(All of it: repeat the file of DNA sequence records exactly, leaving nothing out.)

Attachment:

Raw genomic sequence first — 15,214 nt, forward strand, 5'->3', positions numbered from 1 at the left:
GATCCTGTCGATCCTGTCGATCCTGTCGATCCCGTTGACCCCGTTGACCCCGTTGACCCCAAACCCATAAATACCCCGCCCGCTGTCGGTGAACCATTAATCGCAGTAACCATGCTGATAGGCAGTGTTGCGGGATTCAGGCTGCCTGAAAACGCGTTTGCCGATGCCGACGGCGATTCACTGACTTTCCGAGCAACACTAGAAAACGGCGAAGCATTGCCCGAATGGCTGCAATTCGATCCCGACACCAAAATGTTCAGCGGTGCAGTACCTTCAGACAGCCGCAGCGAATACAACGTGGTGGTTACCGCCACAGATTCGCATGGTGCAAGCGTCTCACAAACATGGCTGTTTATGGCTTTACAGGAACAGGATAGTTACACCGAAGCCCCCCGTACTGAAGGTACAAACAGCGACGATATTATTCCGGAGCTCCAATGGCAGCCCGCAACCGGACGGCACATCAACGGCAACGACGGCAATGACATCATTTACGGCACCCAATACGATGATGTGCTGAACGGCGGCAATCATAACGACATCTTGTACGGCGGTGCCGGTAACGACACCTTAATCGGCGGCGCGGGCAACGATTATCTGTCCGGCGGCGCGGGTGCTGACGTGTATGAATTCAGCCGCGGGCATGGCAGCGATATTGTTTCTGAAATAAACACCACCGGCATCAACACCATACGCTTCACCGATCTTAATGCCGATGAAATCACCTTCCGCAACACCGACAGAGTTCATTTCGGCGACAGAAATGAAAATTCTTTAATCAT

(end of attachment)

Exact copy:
Raw genomic sequence first — 15,214 nt, forward strand, 5'->3', positions numbered from 1 at the left:
GATCCTGTCGATCCTGTCGATCCTGTCGATCCCGTTGACCCCGTTGACCCCGTTGACCCCAAACCCATAAATACCCCGCCCGCTGTCGGTGAACCATTAATCGCAGTAACCATGCTGATAGGCAGTGTTGCGGGATTCAGGCTGCCTGAAAACGCGTTTGCCGATGCCGACGGCGATTCACTGACTTTCCGAGCAACACTAGAAAACGGCGAAGCATTGCCCGAATGGCTGCAATTCGATCCCGACACCAAAATGTTCAGCGGTGCAGTACCTTCAGACAGCCGCAGCGAATACAACGTGGTGGTTACCGCCACAGATTCGCATGGTGCAAGCGTCTCACAAACATGGCTGTTTATGGCTTTACAGGAACAGGATAGTTACACCGAAGCCCCCCGTACTGAAGGTACAAACAGCGACGATATTATTCCGGAGCTCCAATGGCAGCCCGCAACCGGACGGCACATCAACGGCAACGACGGCAATGACATCATTTACGGCACCCAATACGATGATGTGCTGAACGGCGGCAATCATAACGACATCTTGTACGGCGGTGCCGGTAACGACACCTTAATCGGCGGCGCGGGCAACGATTATCTGTCCGGCGGCGCGGGTGCTGACGTGTATGAATTCAGCCGCGGGCATGGCAGCGATATTGTTTCTGAAATAAACACCACCGGCATCAACACCATACGCTTCACCGATCTTAATGCCGATGAAATCACCTTCCGCAACACCGACAGAGTTCATTTCGGCGACAGAAATGAAAATTCTTTAATCAT